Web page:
How to Read Journal Articles in the Social Sciences
A Very Practical Guide for Students
- Phillip C. Shon - Professor of Criminology at the University of Ontario Institute of Technology
Refreshingly free of jargon and written with you in mind, it’s packed full of interdisciplinary advice that helps you to decode and critique academic writing. The author’s fuss free approach will improve your performance, boost your confidence and help you to:
- Read and better understand content
- Take relevant effective notes
- Manage large amounts of information in an easily identifiable and retrievable format
- Write persuasively using formal academic language and style.
New to this edition:
- Additional examples across a range of subjects, including education, health and sociology as well as criminology
- Refined terminology for students in the UK, as well as around the world
- More examples dealing specifically with journal articles.
Clear, focused and practical this handy guide is a great resource for helping you sharpen your use of journal articles and improve your academic writing skills.
‘I have used the book over the last five years with my students with great success. The book has helped students to develop their critical thinking, reading and writing skills and when it comes to writing a dissertation they have used the code sheet in their own writing.’ - Pete Allison, Head of the Graduate School of Education, University of Edinburgh
Student Success is a series of essential guides for students of all levels. From how to think critically and write great essays to boosting your employability and managing your wellbeing, the Student Success series helps you study smarter and get the best from your time at university.
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This book gives time to the art of reading a journal. It is itself word heavy and as such it may or may not be suitable to all students learning styles.
This is a very practical guide for students in second/third year. There are step by step practical procedures that enable students to consider the challenges initially faced when reading journal articles.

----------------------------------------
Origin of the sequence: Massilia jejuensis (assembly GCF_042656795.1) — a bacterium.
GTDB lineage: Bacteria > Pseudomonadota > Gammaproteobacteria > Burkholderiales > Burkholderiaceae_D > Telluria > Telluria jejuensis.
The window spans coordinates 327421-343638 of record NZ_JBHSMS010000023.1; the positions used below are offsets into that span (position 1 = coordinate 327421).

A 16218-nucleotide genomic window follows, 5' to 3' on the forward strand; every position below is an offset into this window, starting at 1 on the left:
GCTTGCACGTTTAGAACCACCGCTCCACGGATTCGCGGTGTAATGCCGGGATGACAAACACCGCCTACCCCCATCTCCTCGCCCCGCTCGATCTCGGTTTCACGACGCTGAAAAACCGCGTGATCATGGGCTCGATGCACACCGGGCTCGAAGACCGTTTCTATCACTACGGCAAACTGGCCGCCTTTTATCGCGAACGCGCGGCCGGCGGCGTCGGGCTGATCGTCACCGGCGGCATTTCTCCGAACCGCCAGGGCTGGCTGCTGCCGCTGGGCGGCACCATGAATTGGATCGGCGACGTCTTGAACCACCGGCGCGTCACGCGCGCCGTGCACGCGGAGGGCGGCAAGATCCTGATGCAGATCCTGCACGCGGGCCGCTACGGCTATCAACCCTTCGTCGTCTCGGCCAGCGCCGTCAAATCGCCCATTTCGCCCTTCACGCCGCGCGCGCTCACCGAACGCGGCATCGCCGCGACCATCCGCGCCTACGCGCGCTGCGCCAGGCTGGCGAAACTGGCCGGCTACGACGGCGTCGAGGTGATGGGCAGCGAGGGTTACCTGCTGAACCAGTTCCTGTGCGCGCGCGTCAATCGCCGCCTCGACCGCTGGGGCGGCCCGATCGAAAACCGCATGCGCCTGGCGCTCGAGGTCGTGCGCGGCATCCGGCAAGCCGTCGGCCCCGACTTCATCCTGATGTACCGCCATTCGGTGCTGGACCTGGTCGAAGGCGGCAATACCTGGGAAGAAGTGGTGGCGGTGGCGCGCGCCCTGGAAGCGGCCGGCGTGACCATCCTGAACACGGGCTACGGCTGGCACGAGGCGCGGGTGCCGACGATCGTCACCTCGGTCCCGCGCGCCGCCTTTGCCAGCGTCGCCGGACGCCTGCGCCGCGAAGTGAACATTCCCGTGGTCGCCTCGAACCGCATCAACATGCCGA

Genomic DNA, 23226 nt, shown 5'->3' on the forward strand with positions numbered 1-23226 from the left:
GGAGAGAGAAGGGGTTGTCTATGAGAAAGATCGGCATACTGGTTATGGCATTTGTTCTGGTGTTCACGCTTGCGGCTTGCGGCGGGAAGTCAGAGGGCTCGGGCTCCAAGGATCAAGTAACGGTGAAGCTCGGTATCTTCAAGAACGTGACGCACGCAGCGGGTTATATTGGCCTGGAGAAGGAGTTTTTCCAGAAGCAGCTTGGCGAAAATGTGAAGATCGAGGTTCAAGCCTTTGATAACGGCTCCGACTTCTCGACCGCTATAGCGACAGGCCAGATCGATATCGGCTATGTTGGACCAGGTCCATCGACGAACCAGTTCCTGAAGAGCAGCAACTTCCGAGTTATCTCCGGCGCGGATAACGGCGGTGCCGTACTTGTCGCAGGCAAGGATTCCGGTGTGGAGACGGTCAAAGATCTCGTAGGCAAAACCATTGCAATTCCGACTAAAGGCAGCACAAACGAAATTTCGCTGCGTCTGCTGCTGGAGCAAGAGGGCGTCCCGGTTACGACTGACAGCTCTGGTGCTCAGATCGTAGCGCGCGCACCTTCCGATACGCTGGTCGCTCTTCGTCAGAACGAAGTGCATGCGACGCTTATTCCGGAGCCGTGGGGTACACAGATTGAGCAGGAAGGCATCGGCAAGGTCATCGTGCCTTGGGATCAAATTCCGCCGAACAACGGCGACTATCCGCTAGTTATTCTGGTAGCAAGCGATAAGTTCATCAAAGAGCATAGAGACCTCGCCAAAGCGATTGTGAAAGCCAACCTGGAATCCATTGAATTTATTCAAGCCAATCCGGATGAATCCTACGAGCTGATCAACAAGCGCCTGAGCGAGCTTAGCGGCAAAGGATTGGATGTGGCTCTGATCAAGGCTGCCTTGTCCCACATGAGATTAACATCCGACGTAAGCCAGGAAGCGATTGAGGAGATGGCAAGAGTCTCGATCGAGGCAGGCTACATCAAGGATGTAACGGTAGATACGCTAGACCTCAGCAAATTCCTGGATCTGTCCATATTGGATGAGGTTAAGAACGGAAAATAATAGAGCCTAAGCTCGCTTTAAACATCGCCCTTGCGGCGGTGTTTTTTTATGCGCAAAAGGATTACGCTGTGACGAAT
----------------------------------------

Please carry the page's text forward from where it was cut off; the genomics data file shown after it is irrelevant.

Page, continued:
This book is a good practical guide for undergraduates learning to engage with journal articles.
The book's recommendations seem very practical and helpful to me and I hope for the students as well: I know from experience that my students don't have a guideline on how to read, which - as the author points out - is closely connected with writing abilities. Although I currently cannot ask my students in a course on data gathering and analysis to delve into a full course of reading a paper, I will use much of the books guidelines and teach the essential topics in a compact version during the course. I believe that the reading code will help the students to form an identity as a researcher in the social sciences - which entails to be text-savy and this book deals exactly with this in a hands-on way.
This is very useful in masters programmes especialy for mature practitioners who have been out of academia for some time.
This is a very practical guide, indeed. The author tackles the directive issued by many professors to students—to read critically or synthesize literature. Most books in this field do not delve into these mysterious statements. Song does, and in a very helpful way. He departs from the idea that a book which teaches students how to read must be succinct, concise, and operational. He also takes into account that international students are at a disadvantage regarding English writing and a command of disciplinary jargon. To overcome these setbacks, Son developed reading codes used to navigate the reader toward a scholarly paper. In subsequent chapters, he demonstrates how to apply these codes to different sections of a journal paper, notably the introduction, methods, results, discussion, and conclusion sections. This is an incredibly useful source for students at all levels of the academy, especially those from outside the western world. Although Son focuses on the reading of journal articles, his suggestions apply to other academic works as well.
Too light on detail and substance. Too general.
This book is very detailed and useful for tutors/ lecturers who are helping students to read and write journal arcticles/ essays etc. However, we cover most of its content in a few small interactive lectures on academic writing; the students would not read the whole book.
A simple, easy to use guide for students and staff alike.
The book offers support strategies in an easy to access format.
The reading code is straightforward to follow and of value to students.
An easy to read text that makes the complex understandable.
Sample Materials & Chapters
How to Read Journal Articles in the Social Sciences: Introduction